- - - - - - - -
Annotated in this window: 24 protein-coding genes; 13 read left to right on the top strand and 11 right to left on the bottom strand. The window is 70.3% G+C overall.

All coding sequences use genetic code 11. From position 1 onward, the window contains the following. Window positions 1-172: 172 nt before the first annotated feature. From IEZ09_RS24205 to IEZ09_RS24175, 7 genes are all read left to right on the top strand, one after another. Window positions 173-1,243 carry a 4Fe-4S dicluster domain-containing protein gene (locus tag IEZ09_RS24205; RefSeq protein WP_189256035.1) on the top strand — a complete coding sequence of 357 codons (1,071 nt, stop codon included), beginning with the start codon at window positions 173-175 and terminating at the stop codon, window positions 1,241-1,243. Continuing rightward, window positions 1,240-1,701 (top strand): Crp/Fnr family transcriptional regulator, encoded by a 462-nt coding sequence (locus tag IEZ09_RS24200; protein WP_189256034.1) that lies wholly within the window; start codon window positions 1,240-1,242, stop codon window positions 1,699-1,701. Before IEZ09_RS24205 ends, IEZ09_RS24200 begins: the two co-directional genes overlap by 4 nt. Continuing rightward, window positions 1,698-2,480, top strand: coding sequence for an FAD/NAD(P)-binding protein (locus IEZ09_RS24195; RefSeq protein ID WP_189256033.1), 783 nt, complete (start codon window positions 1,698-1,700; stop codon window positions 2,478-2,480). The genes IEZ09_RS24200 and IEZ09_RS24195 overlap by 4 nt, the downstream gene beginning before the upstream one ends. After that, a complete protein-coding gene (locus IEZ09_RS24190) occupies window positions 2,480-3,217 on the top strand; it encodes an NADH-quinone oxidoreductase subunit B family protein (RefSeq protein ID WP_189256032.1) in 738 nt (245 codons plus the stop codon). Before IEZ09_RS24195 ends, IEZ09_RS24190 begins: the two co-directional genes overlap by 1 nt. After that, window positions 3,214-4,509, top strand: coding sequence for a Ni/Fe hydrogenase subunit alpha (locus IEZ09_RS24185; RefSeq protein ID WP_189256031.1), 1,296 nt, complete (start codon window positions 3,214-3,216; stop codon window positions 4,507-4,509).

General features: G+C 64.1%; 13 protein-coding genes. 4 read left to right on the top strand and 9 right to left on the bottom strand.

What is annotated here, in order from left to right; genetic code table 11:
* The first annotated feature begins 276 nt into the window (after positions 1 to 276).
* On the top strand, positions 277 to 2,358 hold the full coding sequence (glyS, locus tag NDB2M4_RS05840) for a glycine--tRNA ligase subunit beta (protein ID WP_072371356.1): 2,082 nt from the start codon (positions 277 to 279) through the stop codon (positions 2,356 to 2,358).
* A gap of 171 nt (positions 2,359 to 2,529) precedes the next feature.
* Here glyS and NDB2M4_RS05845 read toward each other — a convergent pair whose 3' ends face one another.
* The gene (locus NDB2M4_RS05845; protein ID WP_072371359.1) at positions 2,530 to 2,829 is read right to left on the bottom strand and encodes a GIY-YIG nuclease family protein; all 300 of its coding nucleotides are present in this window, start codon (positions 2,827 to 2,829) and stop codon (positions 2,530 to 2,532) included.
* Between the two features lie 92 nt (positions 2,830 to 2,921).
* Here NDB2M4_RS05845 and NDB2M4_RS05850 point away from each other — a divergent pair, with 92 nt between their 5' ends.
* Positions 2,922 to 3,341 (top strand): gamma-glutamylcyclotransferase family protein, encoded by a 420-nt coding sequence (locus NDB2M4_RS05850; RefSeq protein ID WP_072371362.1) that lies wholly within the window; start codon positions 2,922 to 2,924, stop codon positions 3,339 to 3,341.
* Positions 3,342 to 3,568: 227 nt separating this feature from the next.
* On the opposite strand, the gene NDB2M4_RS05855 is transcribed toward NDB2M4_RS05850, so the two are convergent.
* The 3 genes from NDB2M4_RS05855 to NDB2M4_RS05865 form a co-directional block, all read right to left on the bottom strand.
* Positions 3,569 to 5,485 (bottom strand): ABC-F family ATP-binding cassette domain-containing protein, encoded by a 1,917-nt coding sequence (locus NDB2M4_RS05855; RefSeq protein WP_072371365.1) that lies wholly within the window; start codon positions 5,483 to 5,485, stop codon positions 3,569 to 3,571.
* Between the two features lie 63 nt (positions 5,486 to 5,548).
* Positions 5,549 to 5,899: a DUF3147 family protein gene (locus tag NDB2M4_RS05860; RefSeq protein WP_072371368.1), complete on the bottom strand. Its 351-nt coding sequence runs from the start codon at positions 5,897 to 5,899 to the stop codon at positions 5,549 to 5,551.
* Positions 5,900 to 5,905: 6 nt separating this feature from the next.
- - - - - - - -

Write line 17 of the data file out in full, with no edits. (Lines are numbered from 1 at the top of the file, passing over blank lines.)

* Between the two features lie 63 nt (positions 5,486 to 5,548).